SUPP leader criticises curbs on GPS lawmakers visiting govt schools

Kho Teck Wan (2nd right) cited a case of a primary school in Dalat, Mukah, last month when permission was refused. — Picture by Raynore Mering
Kho Teck Wan (2nd right) cited a case of a primary school in Dalat, Mukah, last month when permission was refused. — Picture by Raynore Mering

KUCHING, Dec 5 — Sarawak United People’s Party’s (SUPP) Women wing today called it illogical for the Pakatan Harapan (PH) federal government to impose restrictions on lawmakers from the ruling Gabungan Parti Sarawak (GPS) who visit schools on official business.

Kho Teck Wan reminded the federal Ministry of Education (MoE) that many rural schools have received some funding from GPS lawmakers through their allocations or Rural Transformation Programme fund.

“Moreover, the rural schools’ administrations have good relationship with the local GPS lawmakers through their donations and collaborations over the years.

“The restrictions imposed on GPS lawmakers while at schools will greatly reduce the schools’ access to resources as most fall under their areas,” the SUPP Women chief said, stating that the victims of the restrictions are the students and school administrators.

On headmasters and principals needing permission from the state Education Department before allowing GPS lawmakers into their schools to officiate events, Kho said permission was not always granted.

She cited a case of a primary school in Dalat, Mukah, last month when permission was refused.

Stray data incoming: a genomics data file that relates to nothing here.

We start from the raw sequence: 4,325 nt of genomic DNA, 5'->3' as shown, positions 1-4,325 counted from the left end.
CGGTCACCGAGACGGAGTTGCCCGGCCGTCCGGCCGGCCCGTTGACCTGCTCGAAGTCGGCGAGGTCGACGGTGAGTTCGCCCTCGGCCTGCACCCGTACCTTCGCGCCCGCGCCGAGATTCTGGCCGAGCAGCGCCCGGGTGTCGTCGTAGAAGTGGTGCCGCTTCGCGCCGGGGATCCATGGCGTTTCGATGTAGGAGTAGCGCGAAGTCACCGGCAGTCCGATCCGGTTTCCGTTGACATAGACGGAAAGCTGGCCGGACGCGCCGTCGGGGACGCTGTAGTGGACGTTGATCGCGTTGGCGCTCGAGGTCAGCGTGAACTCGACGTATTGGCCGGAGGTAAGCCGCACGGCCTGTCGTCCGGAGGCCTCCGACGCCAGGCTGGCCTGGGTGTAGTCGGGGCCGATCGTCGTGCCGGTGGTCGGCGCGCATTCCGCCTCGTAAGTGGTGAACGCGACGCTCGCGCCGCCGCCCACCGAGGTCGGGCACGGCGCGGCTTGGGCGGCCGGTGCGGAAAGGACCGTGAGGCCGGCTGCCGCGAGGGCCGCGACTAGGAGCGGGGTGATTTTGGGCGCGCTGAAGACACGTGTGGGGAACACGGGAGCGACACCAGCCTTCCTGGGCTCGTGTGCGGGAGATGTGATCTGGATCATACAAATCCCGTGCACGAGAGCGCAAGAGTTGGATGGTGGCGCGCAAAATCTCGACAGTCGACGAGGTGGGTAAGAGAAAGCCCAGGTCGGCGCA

“I hope the PH federal government looks beyond its agenda and puts the politicking aside when it comes to school funding and visitation.

“Without the GPS representatives, can state PH ensure that all schools in Sarawak will be taken care of by its 10 lawmakers?” she asked.

She also questioned if these 10 PH lawmakers could channel their funding and report on issues related to over 1,600 schools in Sarawak.

Yesterday, Sarawak PH chairman Chong Chieng Jen said GPS lawmakers were not barred from visiting schools to officiate events.

However, he had said schools that wish to invite GPS lawmakers must seek permission from the state Education Department.

He also said the same rule applies to state lawmakers, including those from PH.

Chong, who is also the deputy minister of domestic trade and consumer affairs, repeated that lawmakers, either from GPS or state, are not allowed to bring party flags to or make speeches when officiating events at schools.

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